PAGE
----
Monday, August 9, 2010

“Grab life by the reins.” ~Anonymous

. . . and some times a bit of mane too.

I will get back to IR in a bit right now I just have so share something.

I did something I never thought I would do again. I rode bareback in a halter.


I went out to the barn today and Corrie seems a bit sluggish today, I thought about not riding but Sensei said I really should do something because she needs the exercise. I hemmed and hawed until he suggested I ride bareback with a halter. Then I slammed on the brakes and came up with a dozen excuses. I think I got played in the next few moments, because all of a sudden I am walking to the arena with only a halter and lead. . . oh and in the halter was Corrie, of course.

After crawling up the pipe fence, I slid on and was holding on to the mane as tight as I could. Corrie just walked around. I had only the lead, I didn’t have it tied up like a set of reins, so steering was a bit of a challenge. I would flip the lead over her head, but I was a bit terrified of doing this so she just kind of did more of what she wanted than what I wanted. As I got more comfortable I actually started holding her mane less and less. Sensei would look over the arena gate from time to time; mostly to tell me to breath. I keep forgetting to do that.

I NEVER thought I would be able to feel a horse like that again. Just feel the muscles moving. Feel the rolling and the movement of her back. Feel the heat and even the sweat. I remembered all these feels again. I was so happy! There is something so special about the feeling of riding without a saddle.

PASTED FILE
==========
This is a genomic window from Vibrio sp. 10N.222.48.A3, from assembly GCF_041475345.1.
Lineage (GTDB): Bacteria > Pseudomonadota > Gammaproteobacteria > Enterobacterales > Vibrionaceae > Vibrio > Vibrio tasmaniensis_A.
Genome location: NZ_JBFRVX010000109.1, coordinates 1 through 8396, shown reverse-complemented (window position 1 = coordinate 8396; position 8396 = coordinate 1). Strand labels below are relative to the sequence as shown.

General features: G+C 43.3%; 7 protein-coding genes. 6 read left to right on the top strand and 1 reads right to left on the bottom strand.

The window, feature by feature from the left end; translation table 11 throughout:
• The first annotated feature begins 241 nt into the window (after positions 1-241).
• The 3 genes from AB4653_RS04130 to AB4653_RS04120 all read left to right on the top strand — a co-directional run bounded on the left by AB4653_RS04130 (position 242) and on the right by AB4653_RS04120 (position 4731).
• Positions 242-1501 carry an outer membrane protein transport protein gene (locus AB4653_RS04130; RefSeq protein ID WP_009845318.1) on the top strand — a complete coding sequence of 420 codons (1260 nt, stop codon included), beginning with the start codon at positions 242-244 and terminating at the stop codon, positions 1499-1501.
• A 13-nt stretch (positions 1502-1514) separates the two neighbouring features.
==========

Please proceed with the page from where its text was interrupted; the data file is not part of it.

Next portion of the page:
Sensei came back in and warned me that he was going to be running some horses up to the barn and so I hopped off while he did that. Before I hopped back on, I tied the lead like a rein. When I went to get back on, I had to crawl up a panel fence again. Corrie normally is really good about this but she swung her butt out and started to back, I yelled at her to stop. Sensei peeked over the arena gate door when he heard me.

“You’re pulling on her.”

I was thinking: “She started it!” Instead of saying that, I tried to figure out something else, but I am on top of the fence and trying to not let go. I am trying to figure out how to not pull, not let go of the lead, and not fall off the fence. That was a lot of figuring for a few moments time!

“You’re still pulling on her.”

I made a few adjustments. I stopped pulling, she stopped pulling. Amazing! Yes, I knew that would happen.

“Now what are you going to do?”

I am still on the fence, one hand on the lead. Corrie is no where near me. “Are you going to tell me or do I have to figure it out?”

“I would prefer you figure it out.”